ASU partnership celebrates South Phoenix, turns sights into sounds
Regents’ Professor of English and Arizona’s inaugural Poet Laureate Alberto Rios helps young students find inspiration
The way Alberto Rios tells it, it’s like it was fated to happen: He was going to lead a public art project to celebrate South Phoenix, but he didn’t know how until “it occurred to me that we could play the street.”
The idea that turned into the performance event “Story Days: Music in the Landscape” came together after a year of work that started when Rios, ASU Regents’ Professor of English and Arizona’s inaugural poet laureate, recruited Jenny Irish, assistant director of the university’s creative writing program, and a group of students to be his “army of 100 ears.”
The team set off on various excursions throughout the city to listen, observe and record. During some of those first explorations, Rios began to notice certain imagery: birds perched on telephone wires; tomatoes lying in furrows in Harmon Park; the eyes of masked lucha libre wrestlers in a wall mural — they all looked like musical notes.
It came to fruition recently when students at Dunbar Elementary on Seventh Avenue and Grant Street played piano pieces they had composed based on photos taken in and around the area.
“Whatever you think of South Phoenix, it is ours,” Rios said. “When they play this music, they touch place. This is them; they are playing their world.”
He and his team found their way to Dunbar Elementary after overhearing children at parks. They were unfiltered and honest, and could provide a unique perspective on how the community viewed itself.
Rios connected with the school and knew the students shared his vision when a few of them pulled a friend up to the front of the classroom and told her to frown. Wrinkles appeared across her forehead, and dotted along the lines were freckles: Music, they told him.
And so they were off, taking their own photos of music in the landscape. Photos of rocks lying in scored lines of cement. Photos of bananas with stickers in neat rows at a supermarket. Photos of bouncy balls in tidy metal cages.
Over time, they converted what they saw in the photos into notes, and then into songs.
Eighth-grader Emily Tinoco performed a piece she titled “Skyline Over the Moon.”
“I really liked the concept of making music out of things we see every day,” she said.
What came out of the speakers as other students played on May 17 was sometimes somber and sometimes uplifting.
The project was funded by the National Endowment for the Arts Our Town Grant, and coordinated by the City of Phoenix Office of Arts and Culture Public Art Program.
Gail Browne, executive director of the Phoenix Office of Arts and Culture, said it was a great opportunity to “explore the connections of Phoenix residents to the places in which they live.”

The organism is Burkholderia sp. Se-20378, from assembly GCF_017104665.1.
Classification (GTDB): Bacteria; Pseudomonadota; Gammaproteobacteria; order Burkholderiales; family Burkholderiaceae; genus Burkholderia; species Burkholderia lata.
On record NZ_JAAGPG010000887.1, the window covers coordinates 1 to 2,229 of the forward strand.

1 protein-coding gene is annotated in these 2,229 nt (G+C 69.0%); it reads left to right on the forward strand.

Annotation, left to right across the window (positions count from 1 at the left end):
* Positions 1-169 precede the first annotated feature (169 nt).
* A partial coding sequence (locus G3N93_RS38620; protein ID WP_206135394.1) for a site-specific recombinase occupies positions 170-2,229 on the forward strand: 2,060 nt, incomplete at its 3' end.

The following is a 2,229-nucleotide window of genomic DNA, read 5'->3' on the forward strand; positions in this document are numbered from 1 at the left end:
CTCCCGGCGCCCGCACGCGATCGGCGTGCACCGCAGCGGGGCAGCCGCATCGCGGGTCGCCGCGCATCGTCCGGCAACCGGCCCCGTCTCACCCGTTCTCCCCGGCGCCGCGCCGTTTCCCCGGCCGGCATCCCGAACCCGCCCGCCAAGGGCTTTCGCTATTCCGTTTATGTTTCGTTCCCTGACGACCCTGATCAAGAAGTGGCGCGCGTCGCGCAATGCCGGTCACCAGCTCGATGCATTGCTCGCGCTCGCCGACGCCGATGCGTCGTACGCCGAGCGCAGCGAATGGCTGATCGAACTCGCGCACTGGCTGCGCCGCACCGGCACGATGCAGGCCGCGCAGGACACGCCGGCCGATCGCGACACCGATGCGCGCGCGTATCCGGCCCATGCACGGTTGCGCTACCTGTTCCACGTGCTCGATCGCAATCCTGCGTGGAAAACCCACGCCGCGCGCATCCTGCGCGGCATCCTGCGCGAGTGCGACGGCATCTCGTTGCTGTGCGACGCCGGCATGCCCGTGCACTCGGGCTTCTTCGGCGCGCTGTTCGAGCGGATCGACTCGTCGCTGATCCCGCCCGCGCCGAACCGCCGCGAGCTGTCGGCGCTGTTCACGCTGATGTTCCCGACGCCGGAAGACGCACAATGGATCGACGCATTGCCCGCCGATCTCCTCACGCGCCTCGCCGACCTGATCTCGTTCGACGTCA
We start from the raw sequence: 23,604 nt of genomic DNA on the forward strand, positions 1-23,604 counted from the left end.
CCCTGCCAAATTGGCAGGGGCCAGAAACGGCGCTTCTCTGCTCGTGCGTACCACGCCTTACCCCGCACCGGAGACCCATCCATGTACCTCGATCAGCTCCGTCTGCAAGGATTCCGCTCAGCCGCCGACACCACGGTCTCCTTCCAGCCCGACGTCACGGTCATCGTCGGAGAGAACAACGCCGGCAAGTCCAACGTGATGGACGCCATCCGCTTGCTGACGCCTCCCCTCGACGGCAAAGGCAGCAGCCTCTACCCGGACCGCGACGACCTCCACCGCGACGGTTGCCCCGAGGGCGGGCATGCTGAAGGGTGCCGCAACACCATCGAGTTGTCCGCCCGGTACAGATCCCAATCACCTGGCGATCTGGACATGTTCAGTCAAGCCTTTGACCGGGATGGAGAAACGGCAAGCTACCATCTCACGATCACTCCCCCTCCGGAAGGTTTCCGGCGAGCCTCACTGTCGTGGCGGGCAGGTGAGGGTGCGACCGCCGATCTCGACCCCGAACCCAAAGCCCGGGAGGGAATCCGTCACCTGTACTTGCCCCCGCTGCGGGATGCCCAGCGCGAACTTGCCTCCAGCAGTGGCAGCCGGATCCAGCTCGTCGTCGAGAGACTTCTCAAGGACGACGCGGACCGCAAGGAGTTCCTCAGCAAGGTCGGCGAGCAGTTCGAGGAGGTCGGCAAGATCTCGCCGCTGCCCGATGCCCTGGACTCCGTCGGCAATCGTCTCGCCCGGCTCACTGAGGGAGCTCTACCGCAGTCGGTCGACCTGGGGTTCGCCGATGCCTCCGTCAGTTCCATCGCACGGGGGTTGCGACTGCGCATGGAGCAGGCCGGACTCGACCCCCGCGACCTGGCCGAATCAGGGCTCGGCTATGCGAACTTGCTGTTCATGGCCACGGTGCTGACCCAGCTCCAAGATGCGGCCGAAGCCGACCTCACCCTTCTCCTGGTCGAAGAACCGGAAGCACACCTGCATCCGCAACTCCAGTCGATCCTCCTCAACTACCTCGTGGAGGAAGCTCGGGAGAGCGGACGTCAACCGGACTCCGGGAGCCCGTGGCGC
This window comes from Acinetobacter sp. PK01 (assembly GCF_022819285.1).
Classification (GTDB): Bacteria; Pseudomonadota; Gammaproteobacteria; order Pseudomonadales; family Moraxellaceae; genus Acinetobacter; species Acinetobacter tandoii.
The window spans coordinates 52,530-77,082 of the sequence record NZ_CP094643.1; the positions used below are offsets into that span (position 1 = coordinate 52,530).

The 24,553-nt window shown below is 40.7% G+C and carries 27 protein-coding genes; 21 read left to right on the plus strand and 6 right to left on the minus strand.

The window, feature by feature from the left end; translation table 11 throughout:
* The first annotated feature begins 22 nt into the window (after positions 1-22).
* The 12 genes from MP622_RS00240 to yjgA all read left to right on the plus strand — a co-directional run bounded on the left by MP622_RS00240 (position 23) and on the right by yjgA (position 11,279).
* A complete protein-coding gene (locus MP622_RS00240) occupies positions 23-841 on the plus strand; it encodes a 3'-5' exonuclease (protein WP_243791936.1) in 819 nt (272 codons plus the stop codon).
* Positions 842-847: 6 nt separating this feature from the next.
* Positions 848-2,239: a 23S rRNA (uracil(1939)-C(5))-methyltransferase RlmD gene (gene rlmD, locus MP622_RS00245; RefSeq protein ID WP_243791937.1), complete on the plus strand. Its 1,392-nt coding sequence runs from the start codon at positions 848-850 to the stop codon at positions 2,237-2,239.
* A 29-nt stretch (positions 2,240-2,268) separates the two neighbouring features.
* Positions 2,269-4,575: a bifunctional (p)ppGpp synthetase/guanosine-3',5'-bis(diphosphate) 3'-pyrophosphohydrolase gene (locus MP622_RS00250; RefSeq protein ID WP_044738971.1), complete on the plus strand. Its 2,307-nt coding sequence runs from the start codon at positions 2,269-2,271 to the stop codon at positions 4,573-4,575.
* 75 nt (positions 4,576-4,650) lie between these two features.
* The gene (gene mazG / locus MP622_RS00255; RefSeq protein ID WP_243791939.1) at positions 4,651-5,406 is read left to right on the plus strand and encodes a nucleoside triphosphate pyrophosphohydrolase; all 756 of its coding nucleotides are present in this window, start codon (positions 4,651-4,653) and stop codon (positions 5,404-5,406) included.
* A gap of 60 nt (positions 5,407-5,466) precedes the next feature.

Though the focus of the performance event was music, there were other elements to the project.
“There are many strands to this,” Rios said, “but there are many strands to the community.”
From the beginning, he knew language would play a part in it, which was the initial reason behind his “army of 100 ears” in the form of ASU student volunteers.
It was their job to “listen to the people’s radio,” Rios said, to “harvest language from the air.” And they did, picking up conversation fragments here and there at banks, supermarkets, parks and libraries. As their collection of conversation fragments grew, Rios began calling them greguerias.
Greguerias are short, witty or philosophical statements, popularized by Spanish writer Ramón Gómez de la Serna. Rios read some of them aloud at the event:
“Ocotillos and porcupines are cousins.”
“Gray was on sale the day they made South Phoenix.”
Some of the greguerias are to be set in concrete blocks in the city.
Sight and sound weren’t the only senses Rios and his team put to work; scent was a big part of the adventure.
Irish, a skilled perfumer, wanted to know what smells came to people’s minds when they thought of the city. Overwhelmingly, they told her about the smell of the dirt after it rains, and creosote bushes and orange blossoms.
One day at Harmon Library, Irish discovered they had a seed collection. She took some home and planted them, and as they grew, so did the project. When they were ready, Irish mashed them up to extract their natural oils and fragrances, which she passed out along with the new seeds they bore.
“When you plant seeds, they become something else. It’s the same way when you plant words,” Irish told those in attendance. “Like the seeds, now one thing becomes another.”
Her sentiment echoed that of Rios, who expects “Story Days” to have “far-reaching tentacles.”
“I hope this will have an impact well beyond tonight, and lead to new pathways toward solutions” for improving community pride and engagement, he said.
Rios concluded the evening with a serendipitous tale of the man Dunbar Elementary was named for. Paul Laurence Dunbar, it turns out, was a poet. And one of his most well-known poems, “The Dove,” reads as follows:
“Out of the sunshine and out of the heat / Out of the dust of the grimy street / A song fluttered down in the form of a dove / And it bore me a message, the one word — Love!”
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